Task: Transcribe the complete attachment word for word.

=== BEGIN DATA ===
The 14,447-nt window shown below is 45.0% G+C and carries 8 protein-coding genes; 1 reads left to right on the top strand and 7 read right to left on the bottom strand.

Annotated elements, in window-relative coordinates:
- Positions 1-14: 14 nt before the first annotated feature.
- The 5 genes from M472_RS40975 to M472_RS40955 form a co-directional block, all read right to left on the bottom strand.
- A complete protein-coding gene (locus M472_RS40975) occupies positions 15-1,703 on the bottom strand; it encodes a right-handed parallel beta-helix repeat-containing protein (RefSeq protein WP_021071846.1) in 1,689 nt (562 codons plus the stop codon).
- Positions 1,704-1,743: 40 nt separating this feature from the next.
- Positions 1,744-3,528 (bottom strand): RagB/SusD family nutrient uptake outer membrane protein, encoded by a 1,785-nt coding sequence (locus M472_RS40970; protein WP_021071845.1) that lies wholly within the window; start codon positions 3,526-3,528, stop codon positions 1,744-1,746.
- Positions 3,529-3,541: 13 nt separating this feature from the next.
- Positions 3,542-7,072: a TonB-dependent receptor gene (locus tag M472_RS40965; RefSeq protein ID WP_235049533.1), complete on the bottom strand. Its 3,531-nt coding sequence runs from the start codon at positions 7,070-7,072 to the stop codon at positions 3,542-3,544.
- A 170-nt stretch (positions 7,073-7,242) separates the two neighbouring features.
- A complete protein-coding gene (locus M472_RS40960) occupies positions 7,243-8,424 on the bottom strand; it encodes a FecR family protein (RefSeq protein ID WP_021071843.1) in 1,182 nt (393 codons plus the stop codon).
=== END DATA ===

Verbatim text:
The 14,447-nt window shown below is 45.0% G+C and carries 8 protein-coding genes; 1 reads left to right on the top strand and 7 read right to left on the bottom strand.

Annotated elements, in window-relative coordinates:
- Positions 1-14: 14 nt before the first annotated feature.
- The 5 genes from M472_RS40975 to M472_RS40955 form a co-directional block, all read right to left on the bottom strand.
- A complete protein-coding gene (locus M472_RS40975) occupies positions 15-1,703 on the bottom strand; it encodes a right-handed parallel beta-helix repeat-containing protein (RefSeq protein WP_021071846.1) in 1,689 nt (562 codons plus the stop codon).
- Positions 1,704-1,743: 40 nt separating this feature from the next.
- Positions 1,744-3,528 (bottom strand): RagB/SusD family nutrient uptake outer membrane protein, encoded by a 1,785-nt coding sequence (locus M472_RS40970; protein WP_021071845.1) that lies wholly within the window; start codon positions 3,526-3,528, stop codon positions 1,744-1,746.
- Positions 3,529-3,541: 13 nt separating this feature from the next.
- Positions 3,542-7,072: a TonB-dependent receptor gene (locus tag M472_RS40965; RefSeq protein ID WP_235049533.1), complete on the bottom strand. Its 3,531-nt coding sequence runs from the start codon at positions 7,070-7,072 to the stop codon at positions 3,542-3,544.
- A 170-nt stretch (positions 7,073-7,242) separates the two neighbouring features.
- A complete protein-coding gene (locus M472_RS40960) occupies positions 7,243-8,424 on the bottom strand; it encodes a FecR family protein (RefSeq protein ID WP_021071843.1) in 1,182 nt (393 codons plus the stop codon).